Hidden Systems is a book that could teach your kids how the internet works

Growing up, I learned The way things work by author David Macaulaythe amazing picture books. This week I was surprised to see Macaulay’s approval in my inbox for a new illustrated explainer by another author, but the surprise didn’t last long.

Fifteen minutes later I started browsing an advance copy of Hidden Systems, released this week, I immediately ordered the book for my children. It seems like a great way to help them conceptualize the internet, the world’s water supply and our electricity grid and get them thinking about the infrastructure of the world they will one day inherit.

Over 262 pages, author and cartoonist Dan Nott tackles each of these systems in comic book form, piecing together the building blocks of how they work and the underpinnings of how they were conceived, all without ignoring the societal challenges each faces. face. “I started drawing on hidden systems because comics seem to have this superpower-like ability to compare like we do think about something with how it actually works,” Nott writes in the book.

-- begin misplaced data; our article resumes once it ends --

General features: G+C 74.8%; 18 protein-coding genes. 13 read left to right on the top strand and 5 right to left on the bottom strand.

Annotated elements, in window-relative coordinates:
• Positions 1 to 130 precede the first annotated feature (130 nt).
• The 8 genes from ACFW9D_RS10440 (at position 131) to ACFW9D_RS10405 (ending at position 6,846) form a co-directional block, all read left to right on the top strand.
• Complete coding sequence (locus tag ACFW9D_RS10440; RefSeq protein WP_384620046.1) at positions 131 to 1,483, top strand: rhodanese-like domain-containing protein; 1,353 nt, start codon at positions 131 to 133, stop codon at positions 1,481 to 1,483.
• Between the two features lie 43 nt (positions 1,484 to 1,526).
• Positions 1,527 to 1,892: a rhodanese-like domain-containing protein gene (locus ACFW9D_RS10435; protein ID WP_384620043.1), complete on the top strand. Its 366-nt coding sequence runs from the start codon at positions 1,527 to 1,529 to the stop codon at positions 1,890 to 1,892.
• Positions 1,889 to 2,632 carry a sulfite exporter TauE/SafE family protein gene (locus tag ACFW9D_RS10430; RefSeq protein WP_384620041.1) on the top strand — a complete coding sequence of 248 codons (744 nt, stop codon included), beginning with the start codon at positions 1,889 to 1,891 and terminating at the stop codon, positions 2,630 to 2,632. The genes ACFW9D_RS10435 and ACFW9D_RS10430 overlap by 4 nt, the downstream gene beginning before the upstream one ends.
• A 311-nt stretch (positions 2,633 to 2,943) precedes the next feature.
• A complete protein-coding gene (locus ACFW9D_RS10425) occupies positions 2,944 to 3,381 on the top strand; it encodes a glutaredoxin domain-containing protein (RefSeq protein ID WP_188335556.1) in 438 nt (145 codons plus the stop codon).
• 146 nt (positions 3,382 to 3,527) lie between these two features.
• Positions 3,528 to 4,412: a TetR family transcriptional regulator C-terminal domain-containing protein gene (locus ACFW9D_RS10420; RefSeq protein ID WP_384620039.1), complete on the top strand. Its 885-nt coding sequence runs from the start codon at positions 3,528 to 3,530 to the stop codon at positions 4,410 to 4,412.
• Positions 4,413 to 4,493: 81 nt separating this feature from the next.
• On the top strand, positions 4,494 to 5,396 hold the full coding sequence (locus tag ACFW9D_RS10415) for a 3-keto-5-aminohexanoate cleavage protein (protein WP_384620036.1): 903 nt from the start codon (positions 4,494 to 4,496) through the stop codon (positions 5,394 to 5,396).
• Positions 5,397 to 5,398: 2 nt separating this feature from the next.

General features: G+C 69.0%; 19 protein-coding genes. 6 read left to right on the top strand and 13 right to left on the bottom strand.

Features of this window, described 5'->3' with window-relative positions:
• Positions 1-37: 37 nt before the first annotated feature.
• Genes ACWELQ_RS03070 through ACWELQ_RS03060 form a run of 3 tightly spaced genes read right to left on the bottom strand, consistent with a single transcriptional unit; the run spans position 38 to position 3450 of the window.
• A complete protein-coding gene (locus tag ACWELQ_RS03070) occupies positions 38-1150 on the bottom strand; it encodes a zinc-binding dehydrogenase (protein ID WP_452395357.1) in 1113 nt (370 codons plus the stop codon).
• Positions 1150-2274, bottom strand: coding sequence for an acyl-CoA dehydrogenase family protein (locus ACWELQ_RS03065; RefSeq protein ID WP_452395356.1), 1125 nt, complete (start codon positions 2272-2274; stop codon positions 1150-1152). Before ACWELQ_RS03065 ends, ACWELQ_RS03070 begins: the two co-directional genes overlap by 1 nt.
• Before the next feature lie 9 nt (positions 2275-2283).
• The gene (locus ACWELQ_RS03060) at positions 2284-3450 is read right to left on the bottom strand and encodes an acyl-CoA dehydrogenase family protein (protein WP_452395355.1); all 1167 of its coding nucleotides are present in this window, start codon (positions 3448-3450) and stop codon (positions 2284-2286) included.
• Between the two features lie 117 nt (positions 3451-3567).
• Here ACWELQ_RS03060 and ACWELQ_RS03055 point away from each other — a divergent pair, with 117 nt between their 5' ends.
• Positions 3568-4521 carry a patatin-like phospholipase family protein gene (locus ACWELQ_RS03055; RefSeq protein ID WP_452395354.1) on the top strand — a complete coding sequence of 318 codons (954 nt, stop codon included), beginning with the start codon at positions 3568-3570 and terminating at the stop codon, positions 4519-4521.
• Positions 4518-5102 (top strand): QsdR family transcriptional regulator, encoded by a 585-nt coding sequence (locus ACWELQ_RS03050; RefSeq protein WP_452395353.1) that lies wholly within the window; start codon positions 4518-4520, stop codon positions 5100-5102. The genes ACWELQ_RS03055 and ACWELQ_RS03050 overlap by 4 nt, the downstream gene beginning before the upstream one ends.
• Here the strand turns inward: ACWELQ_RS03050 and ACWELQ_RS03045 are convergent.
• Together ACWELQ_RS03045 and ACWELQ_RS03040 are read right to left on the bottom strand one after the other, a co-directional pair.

Much of it is stuff that took me years to learn, distilled into incredibly readable form. Even adults will likely find things they don’t know, like the shapes and locations of the secret buildings where telecommunications companies hide their network devices.

I want to show you some, so I asked publisher Random House if I could share the first chapter on the metaphors we use to describe the Internet – metaphors that are sometimes useful but are inherently wrong.

They happily obliged, so there you have it!

[1] www.theverge.com

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